Pittsburg, Sept. 10. Hiver 1 foot 0 in
ch and falling.
St Louis, Sept. 10. Hiver 9 ft 11 inch
es and falling.
The Bello Memphis leaves St. Louis for
Vicksburg this evening.
Tf, e Port Eads with tier tow for the low
er Mississippi will leave here to-morrow.
The Henry A Tyler is undergoing repairs
at Paducab, and will leave this week for
The City of St. Louis left St. Louis last
night for New Orleans. She will report
here to-morrow. .
The Hudson and the Qua Fowler are the
only packet boats that report here now for
up the Ohio river.
The City of Previdence flying light ar
rived here at 4 p. m. yesterday, on her way
to St. Louis; departed at 4 :30.
The James Guthiie with nearly her
whole bottom ripped out is now on the
ways at Paducah, and will soon be as good
The Arkansas City from St. Louis to
Vicksburg had not arrived when our river
column closed last night. The low water
has detained her.
The Hudson is due to-night from St,
Louis for Paducab, aud will report here Sat
urday evening on her return trip, fee W.
F. Lambdin and get tickets.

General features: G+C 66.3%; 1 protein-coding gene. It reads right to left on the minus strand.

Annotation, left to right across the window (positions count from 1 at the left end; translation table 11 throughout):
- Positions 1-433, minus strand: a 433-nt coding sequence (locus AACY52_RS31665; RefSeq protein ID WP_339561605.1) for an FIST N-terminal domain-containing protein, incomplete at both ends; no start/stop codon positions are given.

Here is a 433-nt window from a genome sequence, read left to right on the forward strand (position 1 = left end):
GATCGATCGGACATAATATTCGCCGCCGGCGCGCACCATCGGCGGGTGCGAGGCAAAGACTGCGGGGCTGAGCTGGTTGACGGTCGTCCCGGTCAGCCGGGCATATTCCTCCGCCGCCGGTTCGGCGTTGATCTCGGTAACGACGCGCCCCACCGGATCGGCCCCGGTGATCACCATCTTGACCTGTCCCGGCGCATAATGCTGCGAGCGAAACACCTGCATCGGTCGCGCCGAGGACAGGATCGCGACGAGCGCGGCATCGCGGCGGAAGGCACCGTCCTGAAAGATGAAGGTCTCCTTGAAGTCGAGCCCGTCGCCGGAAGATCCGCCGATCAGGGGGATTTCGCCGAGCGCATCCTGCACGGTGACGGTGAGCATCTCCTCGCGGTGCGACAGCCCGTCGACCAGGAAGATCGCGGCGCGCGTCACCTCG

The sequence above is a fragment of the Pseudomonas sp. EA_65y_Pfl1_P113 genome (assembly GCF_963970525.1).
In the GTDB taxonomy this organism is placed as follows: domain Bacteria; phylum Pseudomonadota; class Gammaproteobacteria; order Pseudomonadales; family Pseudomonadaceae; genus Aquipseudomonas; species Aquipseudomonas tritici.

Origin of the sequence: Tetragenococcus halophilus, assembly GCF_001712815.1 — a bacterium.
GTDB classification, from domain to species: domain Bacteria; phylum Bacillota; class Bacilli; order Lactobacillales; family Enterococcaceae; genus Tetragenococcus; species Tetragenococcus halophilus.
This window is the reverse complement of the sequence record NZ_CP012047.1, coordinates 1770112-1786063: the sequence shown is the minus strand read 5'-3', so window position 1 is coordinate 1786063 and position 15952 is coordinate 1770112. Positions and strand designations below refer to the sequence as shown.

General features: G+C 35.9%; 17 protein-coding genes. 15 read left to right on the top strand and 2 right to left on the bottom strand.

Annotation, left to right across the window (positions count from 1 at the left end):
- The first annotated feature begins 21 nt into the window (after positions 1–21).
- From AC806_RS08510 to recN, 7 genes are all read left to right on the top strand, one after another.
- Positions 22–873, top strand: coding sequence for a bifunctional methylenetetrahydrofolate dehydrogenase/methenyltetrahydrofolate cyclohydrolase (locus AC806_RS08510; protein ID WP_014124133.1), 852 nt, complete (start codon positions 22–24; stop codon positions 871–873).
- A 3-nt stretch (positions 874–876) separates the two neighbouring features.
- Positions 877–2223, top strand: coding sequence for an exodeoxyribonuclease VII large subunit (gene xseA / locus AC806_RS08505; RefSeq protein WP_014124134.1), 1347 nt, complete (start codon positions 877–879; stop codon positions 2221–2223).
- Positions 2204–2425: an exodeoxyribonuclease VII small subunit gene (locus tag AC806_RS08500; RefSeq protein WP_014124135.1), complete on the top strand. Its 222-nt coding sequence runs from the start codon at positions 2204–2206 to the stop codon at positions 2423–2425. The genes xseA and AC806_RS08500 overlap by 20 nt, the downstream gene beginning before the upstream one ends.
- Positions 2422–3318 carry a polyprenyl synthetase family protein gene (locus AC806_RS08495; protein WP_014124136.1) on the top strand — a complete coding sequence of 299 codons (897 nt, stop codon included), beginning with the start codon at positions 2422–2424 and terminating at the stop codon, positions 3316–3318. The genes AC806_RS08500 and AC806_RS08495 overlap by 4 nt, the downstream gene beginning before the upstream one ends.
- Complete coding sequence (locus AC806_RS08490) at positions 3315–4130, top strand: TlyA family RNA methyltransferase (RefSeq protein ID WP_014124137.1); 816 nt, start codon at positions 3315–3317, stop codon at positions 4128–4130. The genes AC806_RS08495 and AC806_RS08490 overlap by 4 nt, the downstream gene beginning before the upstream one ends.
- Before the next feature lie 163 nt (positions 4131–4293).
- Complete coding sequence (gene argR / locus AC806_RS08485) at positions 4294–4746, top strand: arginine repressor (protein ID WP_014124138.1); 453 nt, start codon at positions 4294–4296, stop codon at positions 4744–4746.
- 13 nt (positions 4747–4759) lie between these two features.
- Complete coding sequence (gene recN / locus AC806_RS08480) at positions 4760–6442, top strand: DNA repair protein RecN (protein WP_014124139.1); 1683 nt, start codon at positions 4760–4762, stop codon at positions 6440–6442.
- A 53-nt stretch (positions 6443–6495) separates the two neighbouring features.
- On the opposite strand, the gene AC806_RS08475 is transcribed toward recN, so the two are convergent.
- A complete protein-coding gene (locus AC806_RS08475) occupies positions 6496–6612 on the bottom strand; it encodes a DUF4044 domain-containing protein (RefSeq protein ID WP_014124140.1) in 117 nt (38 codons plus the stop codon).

The Ohio is still filling. There is only
4 feet at the head of little chain and 5 feet
at the foot of Grand Chain, and the river
falling at the rate of 5 inches in 24 hours,
only n few more days and the Gus Fowler
will have to carry a lighter.
The transfer steamers Junius Morgan
and McComb collided yesterday evening
about 3 :30. The Morgan was coming out
of the Mississippi and the McCombs out of
the Ohio was going up the Mississippi. By
some misunderstanding of signals the
boats struck. The Morgan bad the after
part of her starboard wheel and guard
torn up considerably; and the McCombs
damages were much greater, as her utar-
board also was torn up badly. It is fortu
nate, however, that the accident didn't re
suit more seriously.
Mr. P. M. Keinheimer, druggist, Clover